Plans are under way for MPs to be allowed to drink outside on the parliamentary estate again within a week, after sales of alcohol were stopped there in line with restrictions on hospitality under England’s old coronavirus tier system.

After the reopening of beer gardens on 12 April, a seated outdoor area is being earmarked between Portcullis House, where many MPs’ offices are, and the Derby Gate entrance to parliament.

The space would be accessible to MPs and up to three guests, as well as journalists who are members of the press gallery or lobby. However, other parliamentary pass-holders would be able to use the area only on Thursdays and Fridays.

Multiple sources told the Guardian the proposal for the site was endorsed by the Commons Speaker, Sir Lindsay Hoyle. His spokesperson declined to comment.

It will be discussed at a meeting of senior MPs on the administration committee and House of Commons commission next Monday.

Tory backbencher Charles Walker, who chairs the administration committee, said the scheme was “part of a phased return of house facilities”.

He said: “Where we can, we want to mirror, in good time, the government’s roadmap back to normality. Offering a limited outdoor table service, perhaps as early as next week, will put us on the same footing as those venues that started providing hospitality this past Monday.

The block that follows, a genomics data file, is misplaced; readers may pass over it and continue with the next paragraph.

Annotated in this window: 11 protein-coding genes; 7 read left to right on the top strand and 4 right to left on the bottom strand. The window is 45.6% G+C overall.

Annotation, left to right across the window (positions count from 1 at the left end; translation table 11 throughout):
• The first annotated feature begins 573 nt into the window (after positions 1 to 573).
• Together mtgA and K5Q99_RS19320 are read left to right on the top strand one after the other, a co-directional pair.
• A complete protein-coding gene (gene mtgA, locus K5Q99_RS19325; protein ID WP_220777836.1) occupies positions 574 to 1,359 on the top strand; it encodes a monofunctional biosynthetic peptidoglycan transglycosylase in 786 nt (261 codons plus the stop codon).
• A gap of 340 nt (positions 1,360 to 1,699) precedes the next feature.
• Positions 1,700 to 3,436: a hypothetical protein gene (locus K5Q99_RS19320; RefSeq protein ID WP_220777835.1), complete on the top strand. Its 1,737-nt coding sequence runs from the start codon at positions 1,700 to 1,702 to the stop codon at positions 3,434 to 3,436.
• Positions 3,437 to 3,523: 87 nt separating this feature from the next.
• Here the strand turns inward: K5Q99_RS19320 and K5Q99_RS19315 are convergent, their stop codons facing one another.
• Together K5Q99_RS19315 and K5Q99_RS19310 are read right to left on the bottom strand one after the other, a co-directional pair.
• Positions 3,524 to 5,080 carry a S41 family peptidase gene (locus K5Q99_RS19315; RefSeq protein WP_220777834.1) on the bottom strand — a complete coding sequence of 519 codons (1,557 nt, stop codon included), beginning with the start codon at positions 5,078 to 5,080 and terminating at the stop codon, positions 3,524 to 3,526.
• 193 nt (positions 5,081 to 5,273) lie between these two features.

“We are looking forward to getting things back to normal across the house but that is going to take a bit of time. So reopening will most likely be phased.”

Another source revealed a tent had been considered for the area, but later said fences were more likely to be used to mark it out instead.

There is particular hesitancy among some in the Commons given what they describe as “hypocrisy” and “conflict” between messaging from parliamentary authorities seeming to dissuade workers from returning to the estate, compared with the incentive that being able to socialise outdoor with colleagues could provide.

An insider said some senior officials seemed to be “having a meltdown” over the proposal, claiming: “The optics are awful.”

The sale of alcohol in parliament has been a particularly controversial topic since coronavirus restrictions were introduced. There are many bars dotted around the estate, but they closed when the pandemic broke out.

Some hospitality venues in the Palace of Westminster began selling alcohol again when lockdown ended, but then authorities decided they should follow the same 10pm curfew rule that was introduced for other businesses selling alcohol late last year.

This content first appear on the guardian

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